The film begins by asking the audience whether they support or oppose the death penalty. We then are shown a poll from the 1940’s about the abolition of the death penalty: 71% opposed the abolition, 16% supported it, and 13% were undecided. The film then asks the 71% if they have ever seen an execution or an execution chamber. We are then taken methodically toward the chamber describing the building enclosing it in detail. When we reach the chamber we are shown it detail and we see a man hung.
Now a doctor comes to check to be sure that the criminal is dead. Despite having been hanged he is still alive. The problem is that he is now basically a blank slate. All the evidence they have says that the person who is still alive isn’t the criminal named R that they hung and yet it’s the same body. What to do now? The rest of the film consists of the people involved in the execution trying to explain to this man who he is, the murders he supposedly committed, and why they need and should hang him again to finish the job.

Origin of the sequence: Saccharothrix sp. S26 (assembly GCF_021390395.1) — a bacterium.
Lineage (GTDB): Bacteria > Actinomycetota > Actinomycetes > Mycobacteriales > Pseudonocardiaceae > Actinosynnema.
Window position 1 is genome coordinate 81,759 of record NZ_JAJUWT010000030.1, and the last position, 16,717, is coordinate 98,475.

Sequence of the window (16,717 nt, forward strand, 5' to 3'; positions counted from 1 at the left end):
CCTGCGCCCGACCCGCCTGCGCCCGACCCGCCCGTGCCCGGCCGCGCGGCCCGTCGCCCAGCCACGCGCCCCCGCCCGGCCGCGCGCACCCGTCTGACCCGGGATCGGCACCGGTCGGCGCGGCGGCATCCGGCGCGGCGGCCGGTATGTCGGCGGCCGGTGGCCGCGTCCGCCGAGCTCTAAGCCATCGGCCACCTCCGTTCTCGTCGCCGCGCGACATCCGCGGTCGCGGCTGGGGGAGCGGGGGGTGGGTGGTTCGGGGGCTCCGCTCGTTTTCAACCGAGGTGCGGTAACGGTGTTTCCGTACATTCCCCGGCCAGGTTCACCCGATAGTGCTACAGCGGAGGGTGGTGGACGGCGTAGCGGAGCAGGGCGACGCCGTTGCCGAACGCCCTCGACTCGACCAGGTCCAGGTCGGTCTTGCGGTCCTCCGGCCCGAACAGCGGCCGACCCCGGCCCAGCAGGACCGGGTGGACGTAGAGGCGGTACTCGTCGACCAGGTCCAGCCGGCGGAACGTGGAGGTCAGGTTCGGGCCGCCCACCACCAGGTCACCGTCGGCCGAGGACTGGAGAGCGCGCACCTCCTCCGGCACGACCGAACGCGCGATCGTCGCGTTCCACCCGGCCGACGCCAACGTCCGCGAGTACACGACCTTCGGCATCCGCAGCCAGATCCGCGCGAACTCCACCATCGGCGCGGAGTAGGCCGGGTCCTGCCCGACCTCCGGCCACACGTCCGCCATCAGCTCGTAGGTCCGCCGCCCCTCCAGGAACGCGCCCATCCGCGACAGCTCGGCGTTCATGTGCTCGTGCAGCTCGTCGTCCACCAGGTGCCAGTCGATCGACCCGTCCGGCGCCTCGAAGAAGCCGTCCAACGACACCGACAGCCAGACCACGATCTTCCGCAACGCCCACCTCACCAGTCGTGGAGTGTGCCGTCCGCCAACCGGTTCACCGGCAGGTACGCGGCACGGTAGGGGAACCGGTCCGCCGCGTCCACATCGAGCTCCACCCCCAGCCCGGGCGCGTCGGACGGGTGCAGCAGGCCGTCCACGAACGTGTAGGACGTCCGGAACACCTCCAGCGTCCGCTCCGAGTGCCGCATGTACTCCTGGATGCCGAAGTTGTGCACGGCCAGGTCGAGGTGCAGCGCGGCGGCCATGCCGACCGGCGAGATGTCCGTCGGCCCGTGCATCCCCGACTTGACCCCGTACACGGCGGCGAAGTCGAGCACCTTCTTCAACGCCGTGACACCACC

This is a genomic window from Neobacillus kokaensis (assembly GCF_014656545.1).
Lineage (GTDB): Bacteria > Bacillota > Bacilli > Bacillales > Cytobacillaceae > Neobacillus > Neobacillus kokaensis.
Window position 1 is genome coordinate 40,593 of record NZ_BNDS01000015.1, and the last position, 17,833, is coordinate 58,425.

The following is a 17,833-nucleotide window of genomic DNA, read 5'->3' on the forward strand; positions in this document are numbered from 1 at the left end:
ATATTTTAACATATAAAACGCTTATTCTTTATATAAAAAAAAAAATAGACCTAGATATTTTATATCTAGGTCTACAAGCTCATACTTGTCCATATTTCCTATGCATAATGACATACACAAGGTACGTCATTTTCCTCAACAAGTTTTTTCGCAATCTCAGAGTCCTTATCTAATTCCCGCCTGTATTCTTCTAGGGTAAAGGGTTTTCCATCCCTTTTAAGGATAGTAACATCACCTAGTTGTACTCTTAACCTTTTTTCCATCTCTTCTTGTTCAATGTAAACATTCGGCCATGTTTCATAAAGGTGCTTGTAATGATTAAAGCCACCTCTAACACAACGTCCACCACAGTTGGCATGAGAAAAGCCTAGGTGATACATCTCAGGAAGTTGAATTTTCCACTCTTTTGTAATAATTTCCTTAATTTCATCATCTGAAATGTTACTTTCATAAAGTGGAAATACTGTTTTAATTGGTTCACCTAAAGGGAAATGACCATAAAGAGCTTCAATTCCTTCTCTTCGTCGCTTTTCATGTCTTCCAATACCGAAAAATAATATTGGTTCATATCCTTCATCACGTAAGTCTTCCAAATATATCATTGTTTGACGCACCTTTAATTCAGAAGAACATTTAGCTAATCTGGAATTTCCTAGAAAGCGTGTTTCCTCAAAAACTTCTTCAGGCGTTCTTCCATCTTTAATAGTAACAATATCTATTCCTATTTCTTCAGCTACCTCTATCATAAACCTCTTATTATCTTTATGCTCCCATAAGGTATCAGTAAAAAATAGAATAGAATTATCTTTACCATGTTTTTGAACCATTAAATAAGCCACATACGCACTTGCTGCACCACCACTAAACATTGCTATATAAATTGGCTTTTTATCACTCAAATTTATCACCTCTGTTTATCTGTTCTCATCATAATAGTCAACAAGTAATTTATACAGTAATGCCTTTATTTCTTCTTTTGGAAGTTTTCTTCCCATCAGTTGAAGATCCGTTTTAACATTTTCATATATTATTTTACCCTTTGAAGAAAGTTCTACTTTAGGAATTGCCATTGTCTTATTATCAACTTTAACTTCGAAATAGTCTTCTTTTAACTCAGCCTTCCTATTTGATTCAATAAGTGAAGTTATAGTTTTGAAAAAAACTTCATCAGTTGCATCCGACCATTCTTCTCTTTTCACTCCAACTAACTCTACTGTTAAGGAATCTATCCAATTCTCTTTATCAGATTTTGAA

The movie is a plea against the death penalty using the logic that as long as the state condones murder through war, we are all innocent. An important point considering that most of the executioners had been soldiers during WWII. Some had even been accused of murder or being a war criminal. R himself is Korean and as such brings out the racism in the Japanese executioners.
The film can get surreal and theatrical at times. Enough that I have to say approach this one with caution.